BY KYLIE MOON
MELBOURNE — On May 11 300 Palestinian supporters commemorated Al Nakba — otherwise known as "the catastrophe" — the destruction by Israel, between 1947 and 1950, of 415 Palestinian villages, creating a million refugees.
The protest, calling for an end to Israeli persecution of Palestinians, was attended by many young people and families — some from Arabic and Islamic communities, some not. The protest was joined by a "women against war" protest organised by Victorian Immigrant and Refugee Women's Coalition. Then at the Bourke Street Mall, the march met up with protesters opposing the proposed "anti-terrorism" laws.
Mohamed Shihata from the recently formed Palestine Solidarity Network (PSN) spoke, demanding that Israel: "return the rights of the Palestinian people and let them have their land back. Not any land but the land occupied by the Palestinian people before 1967."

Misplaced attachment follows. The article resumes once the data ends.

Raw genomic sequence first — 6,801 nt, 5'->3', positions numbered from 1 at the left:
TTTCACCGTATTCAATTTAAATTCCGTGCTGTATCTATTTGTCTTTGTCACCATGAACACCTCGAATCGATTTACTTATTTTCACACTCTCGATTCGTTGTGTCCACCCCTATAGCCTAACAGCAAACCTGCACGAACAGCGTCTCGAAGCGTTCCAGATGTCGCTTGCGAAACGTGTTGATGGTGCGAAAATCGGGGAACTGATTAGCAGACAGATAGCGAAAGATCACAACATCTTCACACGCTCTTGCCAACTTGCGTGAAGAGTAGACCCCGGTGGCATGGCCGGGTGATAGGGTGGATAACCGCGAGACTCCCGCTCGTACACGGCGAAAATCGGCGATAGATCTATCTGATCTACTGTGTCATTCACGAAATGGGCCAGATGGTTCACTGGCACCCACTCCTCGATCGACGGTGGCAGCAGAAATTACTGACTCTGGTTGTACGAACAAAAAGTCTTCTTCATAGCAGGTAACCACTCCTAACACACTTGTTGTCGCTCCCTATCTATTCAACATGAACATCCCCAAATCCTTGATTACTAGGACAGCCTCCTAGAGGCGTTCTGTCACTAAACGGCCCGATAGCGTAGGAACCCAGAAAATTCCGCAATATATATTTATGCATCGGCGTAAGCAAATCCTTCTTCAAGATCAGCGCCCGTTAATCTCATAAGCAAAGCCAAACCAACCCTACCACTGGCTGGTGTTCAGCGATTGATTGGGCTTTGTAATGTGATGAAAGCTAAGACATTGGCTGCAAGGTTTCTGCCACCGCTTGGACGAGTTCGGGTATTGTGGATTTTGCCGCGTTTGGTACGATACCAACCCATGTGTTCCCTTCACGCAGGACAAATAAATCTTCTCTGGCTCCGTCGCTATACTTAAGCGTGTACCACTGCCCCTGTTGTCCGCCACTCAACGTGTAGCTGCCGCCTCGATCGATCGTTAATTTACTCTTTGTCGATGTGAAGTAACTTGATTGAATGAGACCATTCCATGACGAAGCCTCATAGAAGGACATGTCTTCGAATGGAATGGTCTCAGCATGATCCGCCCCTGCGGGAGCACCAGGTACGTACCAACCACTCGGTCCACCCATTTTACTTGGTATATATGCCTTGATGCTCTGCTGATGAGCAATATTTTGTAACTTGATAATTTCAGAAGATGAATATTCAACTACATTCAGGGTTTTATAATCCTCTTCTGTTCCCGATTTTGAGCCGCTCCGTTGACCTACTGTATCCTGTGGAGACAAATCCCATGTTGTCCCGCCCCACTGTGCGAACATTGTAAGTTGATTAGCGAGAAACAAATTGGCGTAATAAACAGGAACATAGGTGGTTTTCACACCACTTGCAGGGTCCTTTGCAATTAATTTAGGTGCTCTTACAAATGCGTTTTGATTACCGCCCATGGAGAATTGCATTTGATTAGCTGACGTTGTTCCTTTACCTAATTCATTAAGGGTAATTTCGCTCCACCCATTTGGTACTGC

With loud, vibrant and secular chants the march proceeded to the federal court where Damien Lawson spoke on behalf of the Western Suburbs Legal Service, pointing out that, if the "anti-terror" legislation is passed, organisations like Friends of Palestine could be made illegal.
The PSN's Albaraa Abu-Aisheh put Israeli Prime Minister Ariel Sharon on trial for his crimes against the Palestinian people, declaring him "guilty" of war crimes. An effigy of Sharon was set alight to cries of "burn Sharon burn!".
Taimor Hazou from Friends of Palestine urged everyone to take action again if Israel invades the Gaza Strip, announcing that an emergency action would occur on the Friday 5pm at the State Library, in the week of an invasion occurring.
From Green Left Weekly, May 15, 2002.
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